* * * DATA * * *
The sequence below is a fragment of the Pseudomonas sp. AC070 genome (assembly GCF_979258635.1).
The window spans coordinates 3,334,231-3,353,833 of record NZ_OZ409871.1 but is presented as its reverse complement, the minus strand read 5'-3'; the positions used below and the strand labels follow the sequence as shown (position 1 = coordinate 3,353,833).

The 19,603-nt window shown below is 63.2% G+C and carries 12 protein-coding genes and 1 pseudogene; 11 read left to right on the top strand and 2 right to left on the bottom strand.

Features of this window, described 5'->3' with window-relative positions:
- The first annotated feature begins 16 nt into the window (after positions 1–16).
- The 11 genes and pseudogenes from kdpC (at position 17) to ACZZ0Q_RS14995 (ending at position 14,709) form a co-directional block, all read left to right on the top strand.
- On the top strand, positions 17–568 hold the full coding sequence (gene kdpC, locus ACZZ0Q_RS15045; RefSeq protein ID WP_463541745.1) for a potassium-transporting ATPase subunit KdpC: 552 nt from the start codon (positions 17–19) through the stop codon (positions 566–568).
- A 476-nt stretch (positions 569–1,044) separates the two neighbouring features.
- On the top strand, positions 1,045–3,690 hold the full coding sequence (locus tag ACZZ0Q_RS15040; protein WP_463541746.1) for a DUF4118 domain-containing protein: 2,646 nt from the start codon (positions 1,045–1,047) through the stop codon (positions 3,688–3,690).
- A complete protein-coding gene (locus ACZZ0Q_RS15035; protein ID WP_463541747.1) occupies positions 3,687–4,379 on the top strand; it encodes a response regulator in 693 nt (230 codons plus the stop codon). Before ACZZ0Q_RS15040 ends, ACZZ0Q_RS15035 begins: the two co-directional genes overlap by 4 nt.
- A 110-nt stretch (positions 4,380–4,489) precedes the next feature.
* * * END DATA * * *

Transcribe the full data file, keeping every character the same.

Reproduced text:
The sequence below is a fragment of the Pseudomonas sp. AC070 genome (assembly GCF_979258635.1).
The window spans coordinates 3,334,231-3,353,833 of record NZ_OZ409871.1 but is presented as its reverse complement, the minus strand read 5'-3'; the positions used below and the strand labels follow the sequence as shown (position 1 = coordinate 3,353,833).

The 19,603-nt window shown below is 63.2% G+C and carries 12 protein-coding genes and 1 pseudogene; 11 read left to right on the top strand and 2 right to left on the bottom strand.

Features of this window, described 5'->3' with window-relative positions:
- The first annotated feature begins 16 nt into the window (after positions 1–16).
- The 11 genes and pseudogenes from kdpC (at position 17) to ACZZ0Q_RS14995 (ending at position 14,709) form a co-directional block, all read left to right on the top strand.
- On the top strand, positions 17–568 hold the full coding sequence (gene kdpC, locus ACZZ0Q_RS15045; RefSeq protein ID WP_463541745.1) for a potassium-transporting ATPase subunit KdpC: 552 nt from the start codon (positions 17–19) through the stop codon (positions 566–568).
- A 476-nt stretch (positions 569–1,044) separates the two neighbouring features.
- On the top strand, positions 1,045–3,690 hold the full coding sequence (locus tag ACZZ0Q_RS15040; protein WP_463541746.1) for a DUF4118 domain-containing protein: 2,646 nt from the start codon (positions 1,045–1,047) through the stop codon (positions 3,688–3,690).
- A complete protein-coding gene (locus ACZZ0Q_RS15035; protein ID WP_463541747.1) occupies positions 3,687–4,379 on the top strand; it encodes a response regulator in 693 nt (230 codons plus the stop codon). Before ACZZ0Q_RS15040 ends, ACZZ0Q_RS15035 begins: the two co-directional genes overlap by 4 nt.
- A 110-nt stretch (positions 4,380–4,489) precedes the next feature.